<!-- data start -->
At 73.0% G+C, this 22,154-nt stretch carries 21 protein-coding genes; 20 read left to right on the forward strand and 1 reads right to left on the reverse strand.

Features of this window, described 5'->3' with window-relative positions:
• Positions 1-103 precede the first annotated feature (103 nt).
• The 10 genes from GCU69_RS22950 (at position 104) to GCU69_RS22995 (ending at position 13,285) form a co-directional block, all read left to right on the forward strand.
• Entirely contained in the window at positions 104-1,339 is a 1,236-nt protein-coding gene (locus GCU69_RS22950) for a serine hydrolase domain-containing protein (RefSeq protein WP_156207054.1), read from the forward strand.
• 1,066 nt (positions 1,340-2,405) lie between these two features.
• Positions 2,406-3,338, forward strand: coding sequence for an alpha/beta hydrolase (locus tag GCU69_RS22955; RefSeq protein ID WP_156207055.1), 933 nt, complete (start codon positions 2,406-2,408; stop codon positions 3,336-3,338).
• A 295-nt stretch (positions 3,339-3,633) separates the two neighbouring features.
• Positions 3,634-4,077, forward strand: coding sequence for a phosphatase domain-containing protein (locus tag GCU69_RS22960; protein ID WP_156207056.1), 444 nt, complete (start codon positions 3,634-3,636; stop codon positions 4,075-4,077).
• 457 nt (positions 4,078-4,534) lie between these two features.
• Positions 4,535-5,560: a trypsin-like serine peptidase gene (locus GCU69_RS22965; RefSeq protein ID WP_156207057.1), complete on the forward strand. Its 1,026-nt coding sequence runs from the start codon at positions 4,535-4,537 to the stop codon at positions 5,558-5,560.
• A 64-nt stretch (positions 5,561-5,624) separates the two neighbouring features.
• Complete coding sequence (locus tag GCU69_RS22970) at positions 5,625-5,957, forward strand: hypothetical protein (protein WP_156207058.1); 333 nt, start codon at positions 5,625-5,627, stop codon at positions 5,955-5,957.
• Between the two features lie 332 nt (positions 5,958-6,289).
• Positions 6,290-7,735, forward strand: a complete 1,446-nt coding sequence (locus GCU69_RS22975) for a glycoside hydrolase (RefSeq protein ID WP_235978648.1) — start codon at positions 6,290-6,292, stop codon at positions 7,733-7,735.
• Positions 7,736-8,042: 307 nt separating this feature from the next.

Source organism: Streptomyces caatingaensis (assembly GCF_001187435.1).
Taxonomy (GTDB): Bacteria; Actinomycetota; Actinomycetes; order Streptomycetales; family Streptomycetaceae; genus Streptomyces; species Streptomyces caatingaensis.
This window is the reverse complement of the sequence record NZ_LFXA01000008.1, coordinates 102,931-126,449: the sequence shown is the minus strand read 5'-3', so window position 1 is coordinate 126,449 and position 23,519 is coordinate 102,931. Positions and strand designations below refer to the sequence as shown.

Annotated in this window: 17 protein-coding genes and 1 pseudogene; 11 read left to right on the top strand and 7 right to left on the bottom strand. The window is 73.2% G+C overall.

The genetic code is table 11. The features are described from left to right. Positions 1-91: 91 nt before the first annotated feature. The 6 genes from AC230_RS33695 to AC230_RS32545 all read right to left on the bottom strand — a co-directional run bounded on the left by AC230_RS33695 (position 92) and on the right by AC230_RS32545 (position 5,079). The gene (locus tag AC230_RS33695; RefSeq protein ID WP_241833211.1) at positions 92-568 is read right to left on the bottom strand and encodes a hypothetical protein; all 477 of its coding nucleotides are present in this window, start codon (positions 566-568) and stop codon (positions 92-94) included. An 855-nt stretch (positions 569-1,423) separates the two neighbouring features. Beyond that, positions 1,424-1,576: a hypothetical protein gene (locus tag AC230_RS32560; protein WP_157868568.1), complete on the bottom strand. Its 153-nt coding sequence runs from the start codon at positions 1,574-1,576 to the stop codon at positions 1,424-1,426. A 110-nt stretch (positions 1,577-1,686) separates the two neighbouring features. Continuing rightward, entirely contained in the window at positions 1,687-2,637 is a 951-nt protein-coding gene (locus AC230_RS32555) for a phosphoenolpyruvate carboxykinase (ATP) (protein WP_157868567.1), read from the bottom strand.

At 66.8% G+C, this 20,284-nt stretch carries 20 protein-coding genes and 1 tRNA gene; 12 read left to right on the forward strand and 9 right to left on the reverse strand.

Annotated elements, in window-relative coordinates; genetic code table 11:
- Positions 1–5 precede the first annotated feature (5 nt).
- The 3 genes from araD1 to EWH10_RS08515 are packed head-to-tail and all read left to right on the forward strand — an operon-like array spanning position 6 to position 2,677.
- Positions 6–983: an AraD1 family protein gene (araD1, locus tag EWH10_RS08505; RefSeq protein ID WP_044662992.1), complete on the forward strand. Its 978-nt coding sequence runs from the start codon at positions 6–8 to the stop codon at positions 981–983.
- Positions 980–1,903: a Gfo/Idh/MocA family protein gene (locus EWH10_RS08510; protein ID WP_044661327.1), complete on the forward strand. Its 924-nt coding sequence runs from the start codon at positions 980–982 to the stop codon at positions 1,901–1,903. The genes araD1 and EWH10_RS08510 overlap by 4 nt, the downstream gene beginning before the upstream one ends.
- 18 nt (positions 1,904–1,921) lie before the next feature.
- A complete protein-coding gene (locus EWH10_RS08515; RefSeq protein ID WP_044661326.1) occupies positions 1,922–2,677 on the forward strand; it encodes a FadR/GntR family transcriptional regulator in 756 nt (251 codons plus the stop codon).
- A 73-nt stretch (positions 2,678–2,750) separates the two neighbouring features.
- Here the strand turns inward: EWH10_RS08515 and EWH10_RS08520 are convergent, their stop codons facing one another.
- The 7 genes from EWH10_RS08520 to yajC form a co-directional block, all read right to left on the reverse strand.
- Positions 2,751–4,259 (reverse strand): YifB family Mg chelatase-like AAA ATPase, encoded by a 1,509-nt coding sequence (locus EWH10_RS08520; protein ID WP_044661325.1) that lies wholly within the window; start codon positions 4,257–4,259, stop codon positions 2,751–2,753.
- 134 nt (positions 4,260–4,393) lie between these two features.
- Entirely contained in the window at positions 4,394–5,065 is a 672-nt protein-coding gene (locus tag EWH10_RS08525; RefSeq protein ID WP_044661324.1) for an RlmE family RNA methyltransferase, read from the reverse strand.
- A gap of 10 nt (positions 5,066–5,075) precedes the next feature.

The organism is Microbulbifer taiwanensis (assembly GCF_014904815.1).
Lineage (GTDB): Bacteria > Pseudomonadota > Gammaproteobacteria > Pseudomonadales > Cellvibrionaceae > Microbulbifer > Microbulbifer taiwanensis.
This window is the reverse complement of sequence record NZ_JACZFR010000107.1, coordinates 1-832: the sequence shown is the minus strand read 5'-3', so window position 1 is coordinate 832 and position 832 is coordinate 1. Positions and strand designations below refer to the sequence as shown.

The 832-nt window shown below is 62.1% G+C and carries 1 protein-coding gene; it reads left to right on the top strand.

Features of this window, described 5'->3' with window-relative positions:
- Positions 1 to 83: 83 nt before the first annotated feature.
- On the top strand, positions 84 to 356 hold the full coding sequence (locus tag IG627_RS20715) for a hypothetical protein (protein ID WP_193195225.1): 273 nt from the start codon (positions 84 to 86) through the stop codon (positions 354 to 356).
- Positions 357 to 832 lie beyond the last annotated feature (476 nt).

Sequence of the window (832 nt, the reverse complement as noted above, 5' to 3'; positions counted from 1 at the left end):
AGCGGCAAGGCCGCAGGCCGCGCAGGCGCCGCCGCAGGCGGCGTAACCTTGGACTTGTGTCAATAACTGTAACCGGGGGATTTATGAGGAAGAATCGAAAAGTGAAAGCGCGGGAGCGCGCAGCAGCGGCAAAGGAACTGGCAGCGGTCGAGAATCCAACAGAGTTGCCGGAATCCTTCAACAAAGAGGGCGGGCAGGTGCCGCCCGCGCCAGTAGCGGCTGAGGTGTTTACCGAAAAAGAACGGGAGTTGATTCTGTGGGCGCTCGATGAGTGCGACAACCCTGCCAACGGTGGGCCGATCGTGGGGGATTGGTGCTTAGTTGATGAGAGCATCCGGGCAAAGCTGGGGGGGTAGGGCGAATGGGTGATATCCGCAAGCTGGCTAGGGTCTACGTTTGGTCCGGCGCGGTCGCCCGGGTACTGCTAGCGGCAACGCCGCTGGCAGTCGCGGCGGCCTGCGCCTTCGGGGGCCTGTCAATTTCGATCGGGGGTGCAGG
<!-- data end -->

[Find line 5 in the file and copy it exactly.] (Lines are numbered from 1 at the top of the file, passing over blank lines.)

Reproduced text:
• Entirely contained in the window at positions 104-1,339 is a 1,236-nt protein-coding gene (locus GCU69_RS22950) for a serine hydrolase domain-containing protein (RefSeq protein WP_156207054.1), read from the forward strand.